The Who Article Archive: 1964-1979 book that I wrote about in January contains at least once Melody Maker piece of mine that I’d completely forgotten about. It appeared in MM dated November 7, 1970, and was a brief interview with their soundman Bob Pridden about the group’s equipment, hardly scintillating stuff when you consider the electrifying press interviews that Pete often gave and the antics of Keith that we reported on. It may be that it appeared as editorial padding for one of those MM advertising supplements, this one designed to sell PA systems.
         It’s rather quaint now, but it gives an insight into what was probably the most powerful on the road amplification system of its era. The only other act that might have had as much gear in those days was Led Zeppelin. Here is it is:

“We’ve got enough gear to start three shops,” says jovial Bob Pridden, the man with the unenviable – but very responsible – job of looking after The Who’s thousands of pounds of wattage and making sure the group’s ear-shattering act runs – and sounds – smoothly from start to finish.
         Few groups carry around as much equipment as The Who. Their PA alone takes up one gigantic truck – and the guitar amps occupy another. In all the group put out a total of 2,000 watts – a figure unheard of five years ago when 300 watt PAs were the norm and stacks for guitarists a rarity.
         “The PA we use for a gig depends on the size of the booking,” says Bob. “If there are about 2,000 people at the show we use about 1,200 watts in the PA and another 300 in the monitoring system. So we can hear what is going on. It is all WEM [Watkins Electric Music] equipment but we have added ideas of our own. In fact WEM designed it for us although we have put on things to make it better for our sound.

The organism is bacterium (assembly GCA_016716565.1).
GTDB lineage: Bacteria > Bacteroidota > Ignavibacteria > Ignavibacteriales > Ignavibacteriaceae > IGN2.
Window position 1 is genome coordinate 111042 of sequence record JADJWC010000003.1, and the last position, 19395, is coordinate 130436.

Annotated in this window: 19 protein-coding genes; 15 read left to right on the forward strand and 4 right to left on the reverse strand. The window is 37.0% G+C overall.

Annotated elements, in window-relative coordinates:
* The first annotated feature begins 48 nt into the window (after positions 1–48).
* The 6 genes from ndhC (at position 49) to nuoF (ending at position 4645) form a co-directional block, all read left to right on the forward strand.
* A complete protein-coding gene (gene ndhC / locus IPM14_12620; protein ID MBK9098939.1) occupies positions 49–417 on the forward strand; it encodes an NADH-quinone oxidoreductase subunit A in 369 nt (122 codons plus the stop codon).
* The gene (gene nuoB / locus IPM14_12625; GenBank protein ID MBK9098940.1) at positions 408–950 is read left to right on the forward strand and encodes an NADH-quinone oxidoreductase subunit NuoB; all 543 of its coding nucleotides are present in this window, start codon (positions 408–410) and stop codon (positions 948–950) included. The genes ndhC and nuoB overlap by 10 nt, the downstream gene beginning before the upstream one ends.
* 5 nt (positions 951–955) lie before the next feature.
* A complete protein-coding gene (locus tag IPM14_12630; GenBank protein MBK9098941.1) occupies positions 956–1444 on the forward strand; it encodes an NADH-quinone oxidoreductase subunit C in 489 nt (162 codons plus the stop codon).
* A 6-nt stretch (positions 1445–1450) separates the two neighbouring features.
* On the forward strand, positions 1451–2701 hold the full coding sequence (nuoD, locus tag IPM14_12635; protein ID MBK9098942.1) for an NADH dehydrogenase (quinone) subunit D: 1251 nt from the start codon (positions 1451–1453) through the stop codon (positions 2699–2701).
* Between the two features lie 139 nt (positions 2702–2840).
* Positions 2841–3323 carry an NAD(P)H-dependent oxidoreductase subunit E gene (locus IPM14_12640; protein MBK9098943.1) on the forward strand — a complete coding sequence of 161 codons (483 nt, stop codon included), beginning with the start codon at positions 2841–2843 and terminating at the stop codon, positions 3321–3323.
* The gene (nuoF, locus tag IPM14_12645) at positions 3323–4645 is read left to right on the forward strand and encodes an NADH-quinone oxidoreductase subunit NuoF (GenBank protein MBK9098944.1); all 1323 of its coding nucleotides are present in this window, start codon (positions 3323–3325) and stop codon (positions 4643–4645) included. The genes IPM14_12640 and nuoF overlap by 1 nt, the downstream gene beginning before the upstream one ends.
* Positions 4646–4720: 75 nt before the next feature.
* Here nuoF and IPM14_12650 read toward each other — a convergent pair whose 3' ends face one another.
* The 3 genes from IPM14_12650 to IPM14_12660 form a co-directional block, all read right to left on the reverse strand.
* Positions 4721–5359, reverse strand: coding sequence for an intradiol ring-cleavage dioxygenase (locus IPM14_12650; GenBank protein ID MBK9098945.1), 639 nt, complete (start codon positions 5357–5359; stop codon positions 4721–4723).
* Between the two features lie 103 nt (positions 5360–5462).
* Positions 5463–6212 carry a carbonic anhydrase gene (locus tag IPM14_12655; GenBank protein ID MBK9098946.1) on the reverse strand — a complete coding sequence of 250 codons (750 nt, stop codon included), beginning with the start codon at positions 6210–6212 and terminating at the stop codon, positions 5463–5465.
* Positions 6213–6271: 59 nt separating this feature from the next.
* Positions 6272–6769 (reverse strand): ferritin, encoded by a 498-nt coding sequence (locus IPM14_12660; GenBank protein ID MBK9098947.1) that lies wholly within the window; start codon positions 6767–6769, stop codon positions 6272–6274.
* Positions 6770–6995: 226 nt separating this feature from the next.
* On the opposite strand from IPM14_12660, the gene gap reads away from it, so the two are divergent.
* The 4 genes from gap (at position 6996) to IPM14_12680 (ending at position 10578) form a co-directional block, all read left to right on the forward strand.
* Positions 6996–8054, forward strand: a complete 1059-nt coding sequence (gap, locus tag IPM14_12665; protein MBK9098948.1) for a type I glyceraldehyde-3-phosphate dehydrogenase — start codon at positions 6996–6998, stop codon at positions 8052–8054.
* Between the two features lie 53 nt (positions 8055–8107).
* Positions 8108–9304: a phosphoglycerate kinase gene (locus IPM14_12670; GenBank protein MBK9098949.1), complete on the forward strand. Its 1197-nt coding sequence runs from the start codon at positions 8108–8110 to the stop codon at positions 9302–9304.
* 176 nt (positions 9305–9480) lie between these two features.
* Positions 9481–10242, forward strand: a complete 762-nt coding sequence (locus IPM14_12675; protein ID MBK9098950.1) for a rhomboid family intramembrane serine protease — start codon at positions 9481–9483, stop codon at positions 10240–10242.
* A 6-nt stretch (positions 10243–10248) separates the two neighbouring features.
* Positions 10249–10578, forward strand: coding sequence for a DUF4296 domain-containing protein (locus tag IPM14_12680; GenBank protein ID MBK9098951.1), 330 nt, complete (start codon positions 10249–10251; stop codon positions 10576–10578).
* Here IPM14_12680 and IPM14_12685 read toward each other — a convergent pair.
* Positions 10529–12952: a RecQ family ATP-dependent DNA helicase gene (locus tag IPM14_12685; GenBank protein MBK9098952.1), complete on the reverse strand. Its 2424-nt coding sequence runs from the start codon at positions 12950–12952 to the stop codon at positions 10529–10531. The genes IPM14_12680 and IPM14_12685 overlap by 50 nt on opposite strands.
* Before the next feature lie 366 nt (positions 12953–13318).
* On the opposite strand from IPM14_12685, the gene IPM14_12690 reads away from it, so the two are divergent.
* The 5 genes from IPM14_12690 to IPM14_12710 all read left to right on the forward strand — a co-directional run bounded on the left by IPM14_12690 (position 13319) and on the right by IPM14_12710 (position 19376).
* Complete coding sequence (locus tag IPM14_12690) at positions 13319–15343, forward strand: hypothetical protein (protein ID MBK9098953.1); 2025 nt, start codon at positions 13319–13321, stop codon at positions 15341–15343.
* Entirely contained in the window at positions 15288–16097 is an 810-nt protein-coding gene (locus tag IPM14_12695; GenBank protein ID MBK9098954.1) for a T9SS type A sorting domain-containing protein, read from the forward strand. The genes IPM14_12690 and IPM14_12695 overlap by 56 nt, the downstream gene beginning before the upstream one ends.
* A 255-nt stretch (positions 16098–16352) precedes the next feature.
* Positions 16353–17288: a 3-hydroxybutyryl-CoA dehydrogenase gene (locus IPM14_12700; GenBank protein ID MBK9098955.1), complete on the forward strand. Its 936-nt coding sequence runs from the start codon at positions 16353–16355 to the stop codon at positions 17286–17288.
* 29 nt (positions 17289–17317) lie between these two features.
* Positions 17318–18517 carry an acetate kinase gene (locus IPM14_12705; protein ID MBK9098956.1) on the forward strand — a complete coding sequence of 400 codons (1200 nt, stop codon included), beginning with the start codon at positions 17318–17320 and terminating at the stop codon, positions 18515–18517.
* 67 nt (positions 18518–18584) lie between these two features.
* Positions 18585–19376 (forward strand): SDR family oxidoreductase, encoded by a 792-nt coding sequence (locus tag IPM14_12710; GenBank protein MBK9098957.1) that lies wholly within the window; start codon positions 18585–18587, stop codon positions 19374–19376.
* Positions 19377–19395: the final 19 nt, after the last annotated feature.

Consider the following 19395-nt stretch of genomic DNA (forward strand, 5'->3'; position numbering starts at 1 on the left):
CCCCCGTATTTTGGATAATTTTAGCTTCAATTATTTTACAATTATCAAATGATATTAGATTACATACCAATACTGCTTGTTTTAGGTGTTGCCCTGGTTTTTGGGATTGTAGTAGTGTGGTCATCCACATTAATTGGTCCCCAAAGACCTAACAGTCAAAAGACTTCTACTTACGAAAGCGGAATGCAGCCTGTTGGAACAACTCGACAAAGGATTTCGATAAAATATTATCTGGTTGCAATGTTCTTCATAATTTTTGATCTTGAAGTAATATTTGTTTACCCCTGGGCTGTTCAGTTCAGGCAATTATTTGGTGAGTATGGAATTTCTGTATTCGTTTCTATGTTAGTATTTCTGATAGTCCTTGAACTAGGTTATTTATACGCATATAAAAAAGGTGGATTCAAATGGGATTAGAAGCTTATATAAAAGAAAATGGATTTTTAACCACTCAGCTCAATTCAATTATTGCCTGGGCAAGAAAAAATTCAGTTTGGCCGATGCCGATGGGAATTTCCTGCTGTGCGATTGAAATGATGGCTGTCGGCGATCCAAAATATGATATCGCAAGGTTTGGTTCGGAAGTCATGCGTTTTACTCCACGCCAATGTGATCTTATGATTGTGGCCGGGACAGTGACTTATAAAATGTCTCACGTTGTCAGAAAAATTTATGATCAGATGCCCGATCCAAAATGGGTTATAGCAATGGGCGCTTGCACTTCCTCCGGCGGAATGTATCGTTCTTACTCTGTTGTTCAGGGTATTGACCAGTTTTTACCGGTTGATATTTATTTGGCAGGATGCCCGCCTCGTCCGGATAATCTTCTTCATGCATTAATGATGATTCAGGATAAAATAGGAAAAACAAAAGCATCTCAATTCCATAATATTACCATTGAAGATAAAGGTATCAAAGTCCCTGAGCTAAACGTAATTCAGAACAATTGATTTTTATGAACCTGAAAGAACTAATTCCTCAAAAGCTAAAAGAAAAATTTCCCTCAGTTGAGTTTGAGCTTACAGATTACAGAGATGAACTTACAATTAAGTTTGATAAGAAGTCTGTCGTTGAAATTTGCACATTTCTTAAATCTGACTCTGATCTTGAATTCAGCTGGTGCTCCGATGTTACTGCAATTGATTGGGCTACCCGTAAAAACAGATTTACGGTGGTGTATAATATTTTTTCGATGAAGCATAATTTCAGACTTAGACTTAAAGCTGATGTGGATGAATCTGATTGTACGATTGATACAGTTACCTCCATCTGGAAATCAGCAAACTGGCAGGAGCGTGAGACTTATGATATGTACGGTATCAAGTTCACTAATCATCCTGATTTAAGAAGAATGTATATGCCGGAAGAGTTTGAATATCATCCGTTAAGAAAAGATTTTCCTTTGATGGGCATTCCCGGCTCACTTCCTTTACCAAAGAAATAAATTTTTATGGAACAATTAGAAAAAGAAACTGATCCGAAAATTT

“The PA has ten large cabinets, that six 8 x 12, two 8 x 10 and two 4 x 15 cabinets and four 4 x 12 cabinets with tweeter columns. For the monitoring system we use another six 4 x1 2 cabinets linked up to three individual systems of 100 watts each. Roger has three cabinets placed for him, Pete has two and I have one.
         “We use three five channel mixers and a Watkins Copycat echo box which we have mucked about with. The drums are amplified through five mikes and mixed into a different channel and there are four vocal mikes, one on Pete’s guitar amp and one on Keith’s blocks. The mikes are Shure 565 Unispheres.
         “I would say the PA costs about £5,000 – and we have extra amps that we use in America where more power is needed. In really big places we use up to 2,000 watts.”
         Bob has three road managers under him to to help set up the gear which may take up to three hours. Firstly, it takes an hour and a half to put the speakers in the right positions and then the same again to balance everything properly. They use a Ford four-ton lorry to carry the PA round and a big Avis van for the rest of the equipment.
         “Pete uses four 4 x 12 cabinets and two 100-watt Hi-Watt amps, one wired to the top two cabinets  and the other wired to the bottom two. John uses the same cabinets and amps, although sometimes he might use two 4 x 15 cabinets instead. Also, we have 100-watt 4 x 12 cabinets from Pete’s amplifier set up near John so he can hear what Pete is doing during solos.
         “We carry a lot of spares with us, so that if an amp goes during a show we can easily substitute another.  I think we have enough gear to stock three shops and it’s all owned by The Who. Some groups hire equipment for tours but I don’t think it’s a good idea. When you own it you can do what you like with it.”

That last remark no doubt hides the fact that equipment rental companies might just have been unwilling to do business with The Who in those destructive days.

I found the picture of The Who’s set up for Leeds University on February 14, 1970, the show that was recorded for Live At Leeds, on this website:

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